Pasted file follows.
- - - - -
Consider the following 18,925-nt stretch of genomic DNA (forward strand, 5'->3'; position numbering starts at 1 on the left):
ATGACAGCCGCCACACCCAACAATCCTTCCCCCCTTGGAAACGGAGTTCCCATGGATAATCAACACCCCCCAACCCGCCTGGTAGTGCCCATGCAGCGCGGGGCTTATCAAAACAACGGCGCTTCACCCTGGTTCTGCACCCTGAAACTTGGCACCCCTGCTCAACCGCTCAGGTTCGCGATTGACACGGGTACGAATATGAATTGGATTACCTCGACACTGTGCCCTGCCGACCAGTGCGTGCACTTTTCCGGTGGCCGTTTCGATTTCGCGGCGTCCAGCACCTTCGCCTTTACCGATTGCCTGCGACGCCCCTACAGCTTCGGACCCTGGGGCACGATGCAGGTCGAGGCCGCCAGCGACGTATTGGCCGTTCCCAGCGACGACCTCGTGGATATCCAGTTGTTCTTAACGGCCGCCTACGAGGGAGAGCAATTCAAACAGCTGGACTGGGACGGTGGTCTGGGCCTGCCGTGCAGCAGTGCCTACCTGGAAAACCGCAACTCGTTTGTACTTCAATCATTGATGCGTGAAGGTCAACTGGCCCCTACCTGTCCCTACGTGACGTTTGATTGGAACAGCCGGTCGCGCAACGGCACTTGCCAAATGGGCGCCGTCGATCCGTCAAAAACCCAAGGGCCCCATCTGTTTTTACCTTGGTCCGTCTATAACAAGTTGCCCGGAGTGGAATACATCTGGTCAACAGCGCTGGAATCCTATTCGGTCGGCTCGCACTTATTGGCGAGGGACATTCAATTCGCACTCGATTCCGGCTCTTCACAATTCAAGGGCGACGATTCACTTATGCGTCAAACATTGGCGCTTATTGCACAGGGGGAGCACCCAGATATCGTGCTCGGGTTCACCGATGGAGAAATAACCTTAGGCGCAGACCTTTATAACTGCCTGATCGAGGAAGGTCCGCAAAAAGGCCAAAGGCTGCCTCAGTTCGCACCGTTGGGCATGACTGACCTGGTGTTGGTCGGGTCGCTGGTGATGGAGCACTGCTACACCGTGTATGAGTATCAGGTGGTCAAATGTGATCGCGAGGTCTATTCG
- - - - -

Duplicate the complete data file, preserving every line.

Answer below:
Consider the following 18,925-nt stretch of genomic DNA (forward strand, 5'->3'; position numbering starts at 1 on the left):
ATGACAGCCGCCACACCCAACAATCCTTCCCCCCTTGGAAACGGAGTTCCCATGGATAATCAACACCCCCCAACCCGCCTGGTAGTGCCCATGCAGCGCGGGGCTTATCAAAACAACGGCGCTTCACCCTGGTTCTGCACCCTGAAACTTGGCACCCCTGCTCAACCGCTCAGGTTCGCGATTGACACGGGTACGAATATGAATTGGATTACCTCGACACTGTGCCCTGCCGACCAGTGCGTGCACTTTTCCGGTGGCCGTTTCGATTTCGCGGCGTCCAGCACCTTCGCCTTTACCGATTGCCTGCGACGCCCCTACAGCTTCGGACCCTGGGGCACGATGCAGGTCGAGGCCGCCAGCGACGTATTGGCCGTTCCCAGCGACGACCTCGTGGATATCCAGTTGTTCTTAACGGCCGCCTACGAGGGAGAGCAATTCAAACAGCTGGACTGGGACGGTGGTCTGGGCCTGCCGTGCAGCAGTGCCTACCTGGAAAACCGCAACTCGTTTGTACTTCAATCATTGATGCGTGAAGGTCAACTGGCCCCTACCTGTCCCTACGTGACGTTTGATTGGAACAGCCGGTCGCGCAACGGCACTTGCCAAATGGGCGCCGTCGATCCGTCAAAAACCCAAGGGCCCCATCTGTTTTTACCTTGGTCCGTCTATAACAAGTTGCCCGGAGTGGAATACATCTGGTCAACAGCGCTGGAATCCTATTCGGTCGGCTCGCACTTATTGGCGAGGGACATTCAATTCGCACTCGATTCCGGCTCTTCACAATTCAAGGGCGACGATTCACTTATGCGTCAAACATTGGCGCTTATTGCACAGGGGGAGCACCCAGATATCGTGCTCGGGTTCACCGATGGAGAAATAACCTTAGGCGCAGACCTTTATAACTGCCTGATCGAGGAAGGTCCGCAAAAAGGCCAAAGGCTGCCTCAGTTCGCACCGTTGGGCATGACTGACCTGGTGTTGGTCGGGTCGCTGGTGATGGAGCACTGCTACACCGTGTATGAGTATCAGGTGGTCAAATGTGATCGCGAGGTCTATTCG